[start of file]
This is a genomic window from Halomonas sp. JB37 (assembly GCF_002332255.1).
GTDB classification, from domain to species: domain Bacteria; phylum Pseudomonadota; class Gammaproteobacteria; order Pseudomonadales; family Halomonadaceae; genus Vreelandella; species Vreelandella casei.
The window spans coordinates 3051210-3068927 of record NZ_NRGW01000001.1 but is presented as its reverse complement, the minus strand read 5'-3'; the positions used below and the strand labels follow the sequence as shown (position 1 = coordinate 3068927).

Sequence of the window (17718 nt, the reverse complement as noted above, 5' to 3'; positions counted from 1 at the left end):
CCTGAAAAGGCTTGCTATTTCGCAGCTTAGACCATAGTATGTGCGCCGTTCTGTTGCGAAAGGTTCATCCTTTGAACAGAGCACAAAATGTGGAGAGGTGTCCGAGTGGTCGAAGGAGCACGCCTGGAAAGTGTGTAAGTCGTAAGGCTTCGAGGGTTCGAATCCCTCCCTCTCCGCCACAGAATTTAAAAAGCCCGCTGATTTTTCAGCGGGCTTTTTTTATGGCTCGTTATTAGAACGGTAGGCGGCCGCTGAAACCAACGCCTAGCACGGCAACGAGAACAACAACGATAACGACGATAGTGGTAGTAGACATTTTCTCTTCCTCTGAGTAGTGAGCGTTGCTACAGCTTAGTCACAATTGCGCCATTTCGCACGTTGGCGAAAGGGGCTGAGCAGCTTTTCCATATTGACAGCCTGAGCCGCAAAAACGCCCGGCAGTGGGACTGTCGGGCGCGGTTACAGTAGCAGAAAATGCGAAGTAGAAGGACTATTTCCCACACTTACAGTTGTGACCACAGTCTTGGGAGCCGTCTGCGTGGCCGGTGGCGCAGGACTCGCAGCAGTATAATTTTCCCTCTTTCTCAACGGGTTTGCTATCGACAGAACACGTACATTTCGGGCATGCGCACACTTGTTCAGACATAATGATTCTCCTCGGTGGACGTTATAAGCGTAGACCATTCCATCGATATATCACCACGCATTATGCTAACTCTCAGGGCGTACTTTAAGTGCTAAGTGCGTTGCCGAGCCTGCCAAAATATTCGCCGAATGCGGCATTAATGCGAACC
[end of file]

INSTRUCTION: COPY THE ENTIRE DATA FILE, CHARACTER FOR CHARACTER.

This is a genomic window from Halomonas sp. JB37 (assembly GCF_002332255.1).
GTDB classification, from domain to species: domain Bacteria; phylum Pseudomonadota; class Gammaproteobacteria; order Pseudomonadales; family Halomonadaceae; genus Vreelandella; species Vreelandella casei.
The window spans coordinates 3051210-3068927 of record NZ_NRGW01000001.1 but is presented as its reverse complement, the minus strand read 5'-3'; the positions used below and the strand labels follow the sequence as shown (position 1 = coordinate 3068927).

Sequence of the window (17718 nt, the reverse complement as noted above, 5' to 3'; positions counted from 1 at the left end):
CCTGAAAAGGCTTGCTATTTCGCAGCTTAGACCATAGTATGTGCGCCGTTCTGTTGCGAAAGGTTCATCCTTTGAACAGAGCACAAAATGTGGAGAGGTGTCCGAGTGGTCGAAGGAGCACGCCTGGAAAGTGTGTAAGTCGTAAGGCTTCGAGGGTTCGAATCCCTCCCTCTCCGCCACAGAATTTAAAAAGCCCGCTGATTTTTCAGCGGGCTTTTTTTATGGCTCGTTATTAGAACGGTAGGCGGCCGCTGAAACCAACGCCTAGCACGGCAACGAGAACAACAACGATAACGACGATAGTGGTAGTAGACATTTTCTCTTCCTCTGAGTAGTGAGCGTTGCTACAGCTTAGTCACAATTGCGCCATTTCGCACGTTGGCGAAAGGGGCTGAGCAGCTTTTCCATATTGACAGCCTGAGCCGCAAAAACGCCCGGCAGTGGGACTGTCGGGCGCGGTTACAGTAGCAGAAAATGCGAAGTAGAAGGACTATTTCCCACACTTACAGTTGTGACCACAGTCTTGGGAGCCGTCTGCGTGGCCGGTGGCGCAGGACTCGCAGCAGTATAATTTTCCCTCTTTCTCAACGGGTTTGCTATCGACAGAACACGTACATTTCGGGCATGCGCACACTTGTTCAGACATAATGATTCTCCTCGGTGGACGTTATAAGCGTAGACCATTCCATCGATATATCACCACGCATTATGCTAACTCTCAGGGCGTACTTTAAGTGCTAAGTGCGTTGCCGAGCCTGCCAAAATATTCGCCGAATGCGGCATTAATGCGAACC